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The iBooks library is seen on an iPad mini.

Shane Dingman/The Globe and Mail

There was something both famililar and a little different in my experience with the iPad Mini.

In my first impression of the shape and fit of the device, which was unveiled on Tuesday after months of speculation, it felt more like a blown up iPod Touch than a shrunken iPad. Light, smooth and quite shiny.

It is also a heck of a solid build. Ever since I learned the Google Nexus 7 (which has a plastic back case) could flex dangerously in your hands, I give all the new devices I see a good hard twist. I surreptitiously reefed hard on the opposite corners of the Mini and didn't feel any movement whatsoever.

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That back plate was slick-smooth, but the edges felt less angular than the iPad 2. The rim of the device has the same chamfered edge that showed up on the new iPhone 5, that near seamless jewel-cut look (obviously bigger here) and fit between glass and aluminum case.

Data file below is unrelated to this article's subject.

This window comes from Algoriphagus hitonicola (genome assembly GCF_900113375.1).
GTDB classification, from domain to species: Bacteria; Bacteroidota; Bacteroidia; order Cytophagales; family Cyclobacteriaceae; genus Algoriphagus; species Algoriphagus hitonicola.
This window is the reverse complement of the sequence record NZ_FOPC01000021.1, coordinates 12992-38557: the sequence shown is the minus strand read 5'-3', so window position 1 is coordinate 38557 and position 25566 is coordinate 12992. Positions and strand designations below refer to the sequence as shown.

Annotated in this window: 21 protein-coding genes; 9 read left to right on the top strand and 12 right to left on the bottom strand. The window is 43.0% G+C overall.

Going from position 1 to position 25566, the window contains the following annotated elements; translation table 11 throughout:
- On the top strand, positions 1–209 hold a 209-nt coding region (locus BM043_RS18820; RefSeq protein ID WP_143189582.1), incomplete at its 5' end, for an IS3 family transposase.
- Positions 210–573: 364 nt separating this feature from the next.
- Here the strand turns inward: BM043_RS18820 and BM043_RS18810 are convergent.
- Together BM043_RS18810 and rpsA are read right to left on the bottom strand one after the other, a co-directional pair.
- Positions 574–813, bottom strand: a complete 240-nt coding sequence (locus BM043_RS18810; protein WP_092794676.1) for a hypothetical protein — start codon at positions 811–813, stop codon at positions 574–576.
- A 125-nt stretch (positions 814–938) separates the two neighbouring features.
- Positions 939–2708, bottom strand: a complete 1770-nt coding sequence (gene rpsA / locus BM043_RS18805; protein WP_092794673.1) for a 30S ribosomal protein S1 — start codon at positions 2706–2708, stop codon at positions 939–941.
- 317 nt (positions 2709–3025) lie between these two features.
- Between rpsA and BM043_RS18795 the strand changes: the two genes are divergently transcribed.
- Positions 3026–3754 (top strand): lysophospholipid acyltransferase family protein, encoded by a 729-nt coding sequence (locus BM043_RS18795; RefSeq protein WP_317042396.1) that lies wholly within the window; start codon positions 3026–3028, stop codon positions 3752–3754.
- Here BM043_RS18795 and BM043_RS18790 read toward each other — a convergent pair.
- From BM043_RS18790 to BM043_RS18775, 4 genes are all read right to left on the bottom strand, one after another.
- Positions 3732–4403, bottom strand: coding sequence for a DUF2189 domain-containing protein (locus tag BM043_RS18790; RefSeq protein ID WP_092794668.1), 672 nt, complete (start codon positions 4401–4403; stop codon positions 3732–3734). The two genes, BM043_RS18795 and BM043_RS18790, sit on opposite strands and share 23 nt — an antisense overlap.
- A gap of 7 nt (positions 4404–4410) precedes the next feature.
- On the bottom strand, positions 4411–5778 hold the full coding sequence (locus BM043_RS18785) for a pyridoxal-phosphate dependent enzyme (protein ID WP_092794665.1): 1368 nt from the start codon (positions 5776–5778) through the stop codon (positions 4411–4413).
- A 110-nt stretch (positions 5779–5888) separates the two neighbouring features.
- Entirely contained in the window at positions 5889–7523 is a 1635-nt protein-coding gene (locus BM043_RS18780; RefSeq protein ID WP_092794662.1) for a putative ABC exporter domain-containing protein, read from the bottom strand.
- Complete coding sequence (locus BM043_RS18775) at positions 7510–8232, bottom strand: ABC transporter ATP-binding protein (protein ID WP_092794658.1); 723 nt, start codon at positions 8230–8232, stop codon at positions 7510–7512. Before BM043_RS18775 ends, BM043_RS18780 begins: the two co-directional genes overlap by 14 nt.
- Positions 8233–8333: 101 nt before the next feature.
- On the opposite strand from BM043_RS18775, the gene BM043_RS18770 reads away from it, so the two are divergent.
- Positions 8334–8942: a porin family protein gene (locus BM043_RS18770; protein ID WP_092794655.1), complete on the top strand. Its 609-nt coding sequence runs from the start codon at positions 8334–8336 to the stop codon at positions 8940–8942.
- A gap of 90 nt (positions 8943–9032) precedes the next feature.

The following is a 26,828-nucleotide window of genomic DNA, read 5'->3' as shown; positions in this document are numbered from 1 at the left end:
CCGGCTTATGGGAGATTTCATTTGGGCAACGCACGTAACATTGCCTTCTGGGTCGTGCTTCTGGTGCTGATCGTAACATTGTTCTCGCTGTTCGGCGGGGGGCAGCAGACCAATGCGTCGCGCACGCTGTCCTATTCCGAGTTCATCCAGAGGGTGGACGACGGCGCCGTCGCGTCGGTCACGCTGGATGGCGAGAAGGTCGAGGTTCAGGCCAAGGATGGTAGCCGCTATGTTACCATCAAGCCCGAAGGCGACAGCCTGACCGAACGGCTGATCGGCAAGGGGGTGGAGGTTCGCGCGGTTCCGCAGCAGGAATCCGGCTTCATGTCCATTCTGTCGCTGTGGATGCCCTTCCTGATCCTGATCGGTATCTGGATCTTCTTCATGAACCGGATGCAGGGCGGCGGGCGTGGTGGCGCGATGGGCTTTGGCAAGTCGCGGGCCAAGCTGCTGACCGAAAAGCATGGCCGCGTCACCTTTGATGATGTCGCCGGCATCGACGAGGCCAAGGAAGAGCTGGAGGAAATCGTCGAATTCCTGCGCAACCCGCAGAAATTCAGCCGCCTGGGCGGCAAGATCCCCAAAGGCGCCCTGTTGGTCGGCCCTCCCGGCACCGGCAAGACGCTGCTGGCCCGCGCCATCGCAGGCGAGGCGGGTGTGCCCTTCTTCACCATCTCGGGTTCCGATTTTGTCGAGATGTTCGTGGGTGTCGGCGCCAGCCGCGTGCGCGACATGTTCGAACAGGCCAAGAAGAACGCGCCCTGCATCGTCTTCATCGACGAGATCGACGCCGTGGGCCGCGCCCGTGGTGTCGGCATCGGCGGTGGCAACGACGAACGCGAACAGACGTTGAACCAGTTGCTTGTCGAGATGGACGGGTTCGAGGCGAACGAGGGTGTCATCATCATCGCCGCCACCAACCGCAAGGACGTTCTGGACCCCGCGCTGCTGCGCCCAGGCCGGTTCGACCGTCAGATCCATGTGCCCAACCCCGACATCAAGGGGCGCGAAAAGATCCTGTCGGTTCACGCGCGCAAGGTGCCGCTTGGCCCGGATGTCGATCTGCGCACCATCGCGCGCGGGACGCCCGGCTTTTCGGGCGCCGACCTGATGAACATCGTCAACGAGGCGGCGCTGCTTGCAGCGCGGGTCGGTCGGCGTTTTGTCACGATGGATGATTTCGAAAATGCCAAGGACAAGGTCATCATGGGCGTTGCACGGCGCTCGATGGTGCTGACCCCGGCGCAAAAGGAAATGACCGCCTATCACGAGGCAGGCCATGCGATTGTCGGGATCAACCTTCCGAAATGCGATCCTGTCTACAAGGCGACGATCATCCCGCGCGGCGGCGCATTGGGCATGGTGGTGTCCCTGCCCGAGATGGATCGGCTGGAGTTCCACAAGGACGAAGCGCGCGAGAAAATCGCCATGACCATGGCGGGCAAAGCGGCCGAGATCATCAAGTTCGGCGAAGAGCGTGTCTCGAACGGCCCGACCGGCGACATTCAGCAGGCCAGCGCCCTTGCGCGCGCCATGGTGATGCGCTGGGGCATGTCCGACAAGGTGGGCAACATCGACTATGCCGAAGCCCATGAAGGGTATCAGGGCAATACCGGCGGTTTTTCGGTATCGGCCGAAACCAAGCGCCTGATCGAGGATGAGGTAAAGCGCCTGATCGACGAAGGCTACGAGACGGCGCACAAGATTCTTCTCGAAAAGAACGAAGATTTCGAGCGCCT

The edge provided an okay non-slip grip for that one-handed hold Apple's slideshows were showing off. However, you will need a pretty substantial paw to do that, and good luck holding that thing in landscape. Safe to say unlike the iPod Touch, you can't hold this thing at the bottom edge and type with your thumb, unless you have an extra knuckle or something.

During the presentation Apple marketing boss Phil Schiller said it was as light as a notepad, but it feels even lighter than the yellow legal pads he showed to illustrate his point. I'd wager it is lighter than one of those 8-inch Moleskine notebooks, to me it felt the same weight as my old iPhone 4S.

The screen is the same pixel resolution as the older iPads, we heard it was 1024 x 768, the typical iPad 4:3 ratio rather than iPhone 5's 16:9. But the bezel thins along the portrait edges, widening for the home button and the FaceTime camera.

Some other iPhone 5 style cues showed up here: The black version has the same all-matte powder-coat colouring on the back panel, and the white version has the same pearly home-button and silver volume rocker buttons. Both versions had the same speaker grill as the iPhone 5: two double-rows of fairly big holes on the bottom of the device instead of the old mesh perforation.

My first take on the new smart cover wasn't as positive. I had trouble getting the thing to stay on as I folded it, and it didn't do much for me as a stand either.

But are you surprised by any of this? The bigger story would be if it didn't work, or felt off and unbalanced. Apple makes good hardware, it was clearly no challenge for them to make a medium-sized version of their touch-screen design.

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